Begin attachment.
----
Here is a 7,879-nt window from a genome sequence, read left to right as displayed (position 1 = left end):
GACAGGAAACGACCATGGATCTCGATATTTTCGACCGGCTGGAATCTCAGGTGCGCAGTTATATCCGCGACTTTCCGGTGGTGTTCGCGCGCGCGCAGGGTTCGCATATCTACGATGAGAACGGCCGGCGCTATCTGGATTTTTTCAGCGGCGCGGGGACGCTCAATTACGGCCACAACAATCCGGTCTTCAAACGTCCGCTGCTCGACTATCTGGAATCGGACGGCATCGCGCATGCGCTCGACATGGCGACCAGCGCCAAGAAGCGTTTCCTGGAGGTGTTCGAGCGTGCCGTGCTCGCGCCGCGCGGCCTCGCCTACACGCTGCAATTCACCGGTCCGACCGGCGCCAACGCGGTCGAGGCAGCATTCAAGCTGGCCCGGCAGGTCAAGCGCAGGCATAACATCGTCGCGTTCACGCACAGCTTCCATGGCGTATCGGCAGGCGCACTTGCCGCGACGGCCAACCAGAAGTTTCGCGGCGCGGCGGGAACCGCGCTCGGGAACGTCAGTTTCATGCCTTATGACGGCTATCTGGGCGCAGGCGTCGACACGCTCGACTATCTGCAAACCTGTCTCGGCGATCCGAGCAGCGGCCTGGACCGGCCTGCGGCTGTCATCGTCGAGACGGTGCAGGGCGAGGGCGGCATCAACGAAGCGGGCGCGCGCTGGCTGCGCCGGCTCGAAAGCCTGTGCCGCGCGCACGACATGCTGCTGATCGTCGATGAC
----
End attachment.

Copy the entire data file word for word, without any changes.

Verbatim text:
Here is a 7,879-nt window from a genome sequence, read left to right as displayed (position 1 = left end):
GACAGGAAACGACCATGGATCTCGATATTTTCGACCGGCTGGAATCTCAGGTGCGCAGTTATATCCGCGACTTTCCGGTGGTGTTCGCGCGCGCGCAGGGTTCGCATATCTACGATGAGAACGGCCGGCGCTATCTGGATTTTTTCAGCGGCGCGGGGACGCTCAATTACGGCCACAACAATCCGGTCTTCAAACGTCCGCTGCTCGACTATCTGGAATCGGACGGCATCGCGCATGCGCTCGACATGGCGACCAGCGCCAAGAAGCGTTTCCTGGAGGTGTTCGAGCGTGCCGTGCTCGCGCCGCGCGGCCTCGCCTACACGCTGCAATTCACCGGTCCGACCGGCGCCAACGCGGTCGAGGCAGCATTCAAGCTGGCCCGGCAGGTCAAGCGCAGGCATAACATCGTCGCGTTCACGCACAGCTTCCATGGCGTATCGGCAGGCGCACTTGCCGCGACGGCCAACCAGAAGTTTCGCGGCGCGGCGGGAACCGCGCTCGGGAACGTCAGTTTCATGCCTTATGACGGCTATCTGGGCGCAGGCGTCGACACGCTCGACTATCTGCAAACCTGTCTCGGCGATCCGAGCAGCGGCCTGGACCGGCCTGCGGCTGTCATCGTCGAGACGGTGCAGGGCGAGGGCGGCATCAACGAAGCGGGCGCGCGCTGGCTGCGCCGGCTCGAAAGCCTGTGCCGCGCGCACGACATGCTGCTGATCGTCGATGAC